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A Brief Guide to Theft: The Weight of Him by Ethel Rohan

Writing.ie | Magazine | General Fiction | Interviews
Weight of Him

By Ethel Rohan

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Visitors to my website often reach out by email or social media, particularly in response to this statement on my About page: When she writes, she’s stolen away. Some simply want to let me know that they like the strange turn of phrase. Most others are fellow writers in the early stages of their careers longing to be similarly transported. They complain they feel anything but entranced while they write, though, and worry they’re not doing it right. They fear the work will always be difficult and will never bring the mysterious, dream-like reward I and so many other writers claim to enjoy. How do you do it? I’m asked. How do you escape your thinking mind and slip inside your sub-conscious? The best answer I can offer: You write yourself into it.

In the most recent email of this kind, an emerging writer asked if I’d always felt stolen away in my writing or if that state of grace was something that came later in my career. She felt wistful to write herself into the same fugue, something that has eluded her thus far. As best I can recall (I have few childhood memories), I felt that sense of disappearing into the writing when I was a girl. Later, as a teen, I was for sure swept up by storytelling and it—like reading—proved to be a wonderful form of escapism and entertainment. Fast forward to young adulthood and beyond, I abandoned writing and turned instead to such pursuits as love, work, emigration, marriage, and motherhood. I returned to writing in my early thirties, determined to stop burying my neglected passion and to instead fully dedicate myself to crafting the best stories I could.

A creature of habit, from the outset I showed up every day to write. A daily writing practice may seem like a luxury to some—not everyone has the time and financial freedom to apply themselves to their craft with such rigid regularity—but I think it’s less about privilege and more about prioritizing. I stopped watching TV entirely and instead used that time to write. Every. Single. Day. I set a goal of 100 words, a mind trick that got me into my writing chair every morning. Just 100 words, I told myself. Invariably I wrote an average of 1,000 to 2,500 words daily. More importantly, I formed a writing habit that became as routine and vital as eating. What was slower to return was that sublime sense while writing of being caught up and carried away.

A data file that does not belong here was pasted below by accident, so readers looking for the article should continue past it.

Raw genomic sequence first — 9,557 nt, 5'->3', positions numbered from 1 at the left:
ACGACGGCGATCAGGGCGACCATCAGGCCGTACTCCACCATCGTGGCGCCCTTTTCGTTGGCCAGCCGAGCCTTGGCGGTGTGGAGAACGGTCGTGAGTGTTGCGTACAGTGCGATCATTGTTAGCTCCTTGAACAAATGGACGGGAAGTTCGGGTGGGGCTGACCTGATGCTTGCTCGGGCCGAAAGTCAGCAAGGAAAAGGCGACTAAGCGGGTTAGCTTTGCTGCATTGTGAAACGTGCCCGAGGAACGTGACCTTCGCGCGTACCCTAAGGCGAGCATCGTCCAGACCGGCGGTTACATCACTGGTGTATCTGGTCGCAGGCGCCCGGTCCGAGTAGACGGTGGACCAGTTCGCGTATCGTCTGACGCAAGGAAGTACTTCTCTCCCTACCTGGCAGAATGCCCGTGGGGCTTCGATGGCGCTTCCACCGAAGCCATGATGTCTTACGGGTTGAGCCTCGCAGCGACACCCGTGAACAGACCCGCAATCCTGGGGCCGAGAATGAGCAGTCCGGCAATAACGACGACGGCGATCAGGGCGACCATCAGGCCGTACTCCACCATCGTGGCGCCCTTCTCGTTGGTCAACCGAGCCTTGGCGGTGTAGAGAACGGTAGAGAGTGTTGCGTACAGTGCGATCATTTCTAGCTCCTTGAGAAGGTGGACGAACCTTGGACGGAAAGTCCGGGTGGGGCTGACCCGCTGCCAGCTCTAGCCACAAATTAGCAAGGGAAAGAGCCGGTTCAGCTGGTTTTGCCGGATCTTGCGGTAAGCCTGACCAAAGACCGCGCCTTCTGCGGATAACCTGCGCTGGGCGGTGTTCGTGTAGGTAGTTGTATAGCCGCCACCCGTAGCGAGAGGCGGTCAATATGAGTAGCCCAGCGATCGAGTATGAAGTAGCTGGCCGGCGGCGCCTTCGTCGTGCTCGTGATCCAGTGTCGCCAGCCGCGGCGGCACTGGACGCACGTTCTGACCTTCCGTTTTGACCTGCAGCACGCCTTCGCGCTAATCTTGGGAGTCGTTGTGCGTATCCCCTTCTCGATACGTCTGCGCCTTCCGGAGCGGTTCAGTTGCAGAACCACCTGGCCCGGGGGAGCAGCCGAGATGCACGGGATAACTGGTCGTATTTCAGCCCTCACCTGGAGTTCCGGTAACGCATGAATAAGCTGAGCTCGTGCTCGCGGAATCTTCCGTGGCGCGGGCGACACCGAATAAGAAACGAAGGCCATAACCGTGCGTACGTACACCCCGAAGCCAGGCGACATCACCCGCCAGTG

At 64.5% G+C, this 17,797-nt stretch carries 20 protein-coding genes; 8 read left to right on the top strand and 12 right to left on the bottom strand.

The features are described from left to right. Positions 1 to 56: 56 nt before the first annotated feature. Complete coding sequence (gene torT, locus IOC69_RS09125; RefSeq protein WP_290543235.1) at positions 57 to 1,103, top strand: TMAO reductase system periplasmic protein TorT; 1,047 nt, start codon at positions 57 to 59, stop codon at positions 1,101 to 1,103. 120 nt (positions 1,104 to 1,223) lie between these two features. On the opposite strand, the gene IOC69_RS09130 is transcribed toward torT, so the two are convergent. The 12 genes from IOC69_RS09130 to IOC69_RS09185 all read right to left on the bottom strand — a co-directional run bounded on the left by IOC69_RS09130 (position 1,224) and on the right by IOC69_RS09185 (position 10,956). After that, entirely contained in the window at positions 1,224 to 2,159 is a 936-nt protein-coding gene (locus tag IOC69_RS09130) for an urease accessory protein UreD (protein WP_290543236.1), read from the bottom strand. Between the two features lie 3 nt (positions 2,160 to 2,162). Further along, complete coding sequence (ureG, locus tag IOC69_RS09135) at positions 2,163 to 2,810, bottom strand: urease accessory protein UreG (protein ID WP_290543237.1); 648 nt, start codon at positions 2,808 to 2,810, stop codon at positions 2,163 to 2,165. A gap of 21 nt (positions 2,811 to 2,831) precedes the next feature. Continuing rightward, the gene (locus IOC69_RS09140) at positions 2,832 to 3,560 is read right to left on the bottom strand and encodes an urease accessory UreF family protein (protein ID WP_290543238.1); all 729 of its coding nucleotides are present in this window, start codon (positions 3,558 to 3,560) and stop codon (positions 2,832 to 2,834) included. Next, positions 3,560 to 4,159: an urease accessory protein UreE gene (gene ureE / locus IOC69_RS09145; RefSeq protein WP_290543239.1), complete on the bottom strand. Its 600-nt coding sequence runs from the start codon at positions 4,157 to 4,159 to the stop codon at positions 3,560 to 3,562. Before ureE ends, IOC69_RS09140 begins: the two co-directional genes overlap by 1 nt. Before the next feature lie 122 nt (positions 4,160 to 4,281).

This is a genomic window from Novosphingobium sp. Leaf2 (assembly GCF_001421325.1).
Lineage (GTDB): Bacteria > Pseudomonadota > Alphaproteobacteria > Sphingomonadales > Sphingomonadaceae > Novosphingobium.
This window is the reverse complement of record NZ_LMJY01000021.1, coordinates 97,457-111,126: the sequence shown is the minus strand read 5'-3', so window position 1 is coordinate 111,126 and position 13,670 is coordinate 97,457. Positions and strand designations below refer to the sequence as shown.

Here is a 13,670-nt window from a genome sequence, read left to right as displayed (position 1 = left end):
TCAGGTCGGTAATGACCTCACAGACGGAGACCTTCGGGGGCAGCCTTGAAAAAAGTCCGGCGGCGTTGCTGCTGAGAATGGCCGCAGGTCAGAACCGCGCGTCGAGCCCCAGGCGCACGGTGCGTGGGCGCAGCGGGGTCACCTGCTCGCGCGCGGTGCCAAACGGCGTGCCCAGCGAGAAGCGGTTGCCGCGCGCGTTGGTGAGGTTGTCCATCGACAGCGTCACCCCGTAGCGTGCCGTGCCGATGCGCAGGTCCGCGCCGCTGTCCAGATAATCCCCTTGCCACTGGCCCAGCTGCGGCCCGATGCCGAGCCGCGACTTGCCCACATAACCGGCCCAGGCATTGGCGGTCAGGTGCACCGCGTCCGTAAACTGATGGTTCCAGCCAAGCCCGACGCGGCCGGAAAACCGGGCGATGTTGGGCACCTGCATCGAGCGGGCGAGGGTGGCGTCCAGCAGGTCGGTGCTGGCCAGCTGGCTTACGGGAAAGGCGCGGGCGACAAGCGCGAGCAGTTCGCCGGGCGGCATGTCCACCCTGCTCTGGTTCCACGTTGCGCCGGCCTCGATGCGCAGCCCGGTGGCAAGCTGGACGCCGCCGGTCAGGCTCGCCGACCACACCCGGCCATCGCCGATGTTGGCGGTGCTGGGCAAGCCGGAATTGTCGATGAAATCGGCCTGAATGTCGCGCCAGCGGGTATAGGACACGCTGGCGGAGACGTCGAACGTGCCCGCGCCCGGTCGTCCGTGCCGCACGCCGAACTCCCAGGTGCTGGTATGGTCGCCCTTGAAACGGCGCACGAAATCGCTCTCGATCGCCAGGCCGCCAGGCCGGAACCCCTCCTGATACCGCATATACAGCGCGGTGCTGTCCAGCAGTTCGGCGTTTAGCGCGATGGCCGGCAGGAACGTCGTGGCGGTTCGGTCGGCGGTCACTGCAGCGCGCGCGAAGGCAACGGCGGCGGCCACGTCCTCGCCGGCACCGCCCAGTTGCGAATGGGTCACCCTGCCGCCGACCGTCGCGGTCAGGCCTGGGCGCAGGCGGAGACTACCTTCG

I was writing daily for a few weeks, and was deep into answering in story the pressing questions of the fictional world I’d created, deeper still into getting to know my characters and their wants, needs and obstacles, when I looked at the clock and realized almost three hours had passed, and seemingly within minutes. That’s how thoroughly make-believe had carried me away and it was the most humbling and wonderful of experiences. I would go so far as to say it felt sacred. I truly did not know where those hours had gone. It was as if I had journeyed somewhere else entirely. I get the same sense of the holy whenever I’m surprised in my writing.

I don’t plot or outline my work. I simply start with some spark—a phrase, character, object, or place—and I write word-by-word, sentence-by-sentence, scene-by- scene. I start with questions and ignorance and I write myself into answers and knowingness. There is little more rewarding than those times when I write out of myself and onto the page these unexpected moments that utterly surprise me. Those are the times when I know my thinking mind has stepped aside and my sub-conscious is at work—a clear channel that brings to life something pure and true and wonderfully startling. This sense of other-worldliness and pay off is what makes all the rest of the grind, doubt, angst, and frustration worth it.

So write every chance you get make. Write your way through the struggle—both yours and the story’s—and into the mysterious and amazing. Time and again, the greatest thief of all is right there beyond the next word, waiting just for you to fly to her and get swept up.

(c) Ethel Rohan

Author photograph (c) Eva Stoyanov

About The Weight of Him:

How do you carry on, when you lose someone you love? Big Billy Brennan has suffered the greatest tragedy a parent can know – he has just lost his son. His family is reeling, and his marriage is a partnership in name alone. Billy is also obese: at nearly 30 stone, he can barely walk down the street without breaking a sweat. In his small Irish town, he can’t escape his notoriety. So Billy decides to take on the two things weighing him down – his grief, and his fat – and in doing so he’s going to try to stop the terrible plague of suicide that is haunting the youth of Ireland. The Weight of Him is an unforgettable, big-hearted novel about loss and recovery, and what can be achieved when an everyday hero finds the courage to transform his life.

Order your copy online here.

About the author

Ethel Rohan’s debut novel The Weight of Him is out now from St. Martin’s Press (US) and from Atlantic Books (UK). She is also the author of two story collections, Goodnight Nobody and Cut Through the Bone, the former longlisted for The Edge Hill Prize and the latter longlisted for The Story Prize. An essayist and award-winning short story writer, her work has appeared in The New York TimesWorld Literature TodayThe Washington PostThe Stinging Fly, Banshee Lit, and elsewhere. From Dublin, she lives in San Francisco.
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